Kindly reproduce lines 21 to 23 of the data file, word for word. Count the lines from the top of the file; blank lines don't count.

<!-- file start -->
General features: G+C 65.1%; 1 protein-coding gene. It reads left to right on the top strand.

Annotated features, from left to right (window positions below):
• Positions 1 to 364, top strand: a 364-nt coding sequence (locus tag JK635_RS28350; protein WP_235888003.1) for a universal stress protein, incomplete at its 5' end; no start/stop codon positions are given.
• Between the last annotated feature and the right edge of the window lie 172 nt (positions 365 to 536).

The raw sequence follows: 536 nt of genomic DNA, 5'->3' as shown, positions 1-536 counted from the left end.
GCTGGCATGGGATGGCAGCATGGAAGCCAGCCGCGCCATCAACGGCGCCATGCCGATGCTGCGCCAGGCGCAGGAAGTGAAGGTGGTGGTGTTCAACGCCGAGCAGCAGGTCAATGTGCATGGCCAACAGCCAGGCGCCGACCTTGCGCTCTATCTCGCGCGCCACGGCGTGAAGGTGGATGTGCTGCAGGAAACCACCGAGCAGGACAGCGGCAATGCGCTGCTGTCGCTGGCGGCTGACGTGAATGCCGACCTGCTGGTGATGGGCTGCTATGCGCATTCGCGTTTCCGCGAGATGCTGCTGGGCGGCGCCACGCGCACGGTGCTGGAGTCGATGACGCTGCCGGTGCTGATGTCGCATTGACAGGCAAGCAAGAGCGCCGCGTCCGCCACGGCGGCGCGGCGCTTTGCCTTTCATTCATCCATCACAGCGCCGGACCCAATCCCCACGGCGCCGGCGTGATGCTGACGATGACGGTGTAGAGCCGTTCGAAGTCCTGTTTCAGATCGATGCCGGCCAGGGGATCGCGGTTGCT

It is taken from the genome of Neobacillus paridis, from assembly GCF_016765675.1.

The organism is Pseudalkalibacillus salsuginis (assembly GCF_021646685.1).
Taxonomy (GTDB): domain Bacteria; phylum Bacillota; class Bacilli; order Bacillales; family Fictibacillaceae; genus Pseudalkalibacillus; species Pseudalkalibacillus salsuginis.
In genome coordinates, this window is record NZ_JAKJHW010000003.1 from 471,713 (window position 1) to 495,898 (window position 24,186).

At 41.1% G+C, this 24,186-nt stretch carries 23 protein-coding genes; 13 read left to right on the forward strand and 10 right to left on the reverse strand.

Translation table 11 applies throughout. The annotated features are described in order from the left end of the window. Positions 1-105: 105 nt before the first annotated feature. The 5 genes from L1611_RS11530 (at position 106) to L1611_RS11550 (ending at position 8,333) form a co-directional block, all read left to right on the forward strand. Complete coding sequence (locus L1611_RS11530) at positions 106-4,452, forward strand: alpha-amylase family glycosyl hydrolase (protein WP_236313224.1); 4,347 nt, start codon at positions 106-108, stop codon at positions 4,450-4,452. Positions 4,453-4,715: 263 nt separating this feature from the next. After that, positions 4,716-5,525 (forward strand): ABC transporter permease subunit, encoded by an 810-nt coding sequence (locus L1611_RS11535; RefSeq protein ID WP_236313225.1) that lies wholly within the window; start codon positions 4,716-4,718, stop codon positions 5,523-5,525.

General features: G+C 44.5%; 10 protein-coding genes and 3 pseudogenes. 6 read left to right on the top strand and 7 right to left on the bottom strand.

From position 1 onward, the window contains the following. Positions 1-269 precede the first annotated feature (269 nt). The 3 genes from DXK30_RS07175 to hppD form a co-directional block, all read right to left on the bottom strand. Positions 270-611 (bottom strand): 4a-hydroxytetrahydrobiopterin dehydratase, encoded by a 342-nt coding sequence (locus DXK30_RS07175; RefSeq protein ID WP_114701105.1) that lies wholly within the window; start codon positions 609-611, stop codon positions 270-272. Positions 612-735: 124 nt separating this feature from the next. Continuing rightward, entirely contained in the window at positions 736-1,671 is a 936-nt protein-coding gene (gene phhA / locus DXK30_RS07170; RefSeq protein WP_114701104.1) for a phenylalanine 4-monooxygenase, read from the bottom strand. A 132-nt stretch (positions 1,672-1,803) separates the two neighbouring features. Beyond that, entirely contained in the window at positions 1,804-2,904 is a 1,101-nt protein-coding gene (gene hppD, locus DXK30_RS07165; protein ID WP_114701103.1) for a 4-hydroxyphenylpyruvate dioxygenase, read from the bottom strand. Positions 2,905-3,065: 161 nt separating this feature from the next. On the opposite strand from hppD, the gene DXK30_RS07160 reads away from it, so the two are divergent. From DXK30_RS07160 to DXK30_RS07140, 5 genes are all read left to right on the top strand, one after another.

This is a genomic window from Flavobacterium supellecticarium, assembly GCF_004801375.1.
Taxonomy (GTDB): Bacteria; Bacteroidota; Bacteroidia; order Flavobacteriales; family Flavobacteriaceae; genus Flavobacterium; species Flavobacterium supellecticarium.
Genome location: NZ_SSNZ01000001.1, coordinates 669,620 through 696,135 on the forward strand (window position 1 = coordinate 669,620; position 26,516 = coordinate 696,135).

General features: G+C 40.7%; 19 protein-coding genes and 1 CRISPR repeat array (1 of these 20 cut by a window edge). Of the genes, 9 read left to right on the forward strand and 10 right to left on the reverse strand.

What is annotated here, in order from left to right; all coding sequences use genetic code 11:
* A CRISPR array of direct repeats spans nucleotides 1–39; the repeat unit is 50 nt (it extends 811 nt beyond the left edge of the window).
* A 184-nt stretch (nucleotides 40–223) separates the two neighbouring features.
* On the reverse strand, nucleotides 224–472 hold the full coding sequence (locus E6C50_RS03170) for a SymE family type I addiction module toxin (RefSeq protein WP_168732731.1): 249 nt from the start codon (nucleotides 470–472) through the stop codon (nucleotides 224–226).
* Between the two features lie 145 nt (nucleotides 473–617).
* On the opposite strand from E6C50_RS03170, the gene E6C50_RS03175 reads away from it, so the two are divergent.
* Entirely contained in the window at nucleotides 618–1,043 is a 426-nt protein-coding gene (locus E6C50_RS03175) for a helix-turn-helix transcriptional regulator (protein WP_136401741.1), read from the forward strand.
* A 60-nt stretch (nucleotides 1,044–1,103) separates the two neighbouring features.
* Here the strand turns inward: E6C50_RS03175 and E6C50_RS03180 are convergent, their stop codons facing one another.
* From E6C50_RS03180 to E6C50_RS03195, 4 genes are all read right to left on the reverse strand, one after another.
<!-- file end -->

* A 184-nt stretch (nucleotides 40–223) separates the two neighbouring features.
* On the reverse strand, nucleotides 224–472 hold the full coding sequence (locus E6C50_RS03170) for a SymE family type I addiction module toxin (RefSeq protein WP_168732731.1): 249 nt from the start codon (nucleotides 470–472) through the stop codon (nucleotides 224–226).
* Between the two features lie 145 nt (nucleotides 473–617).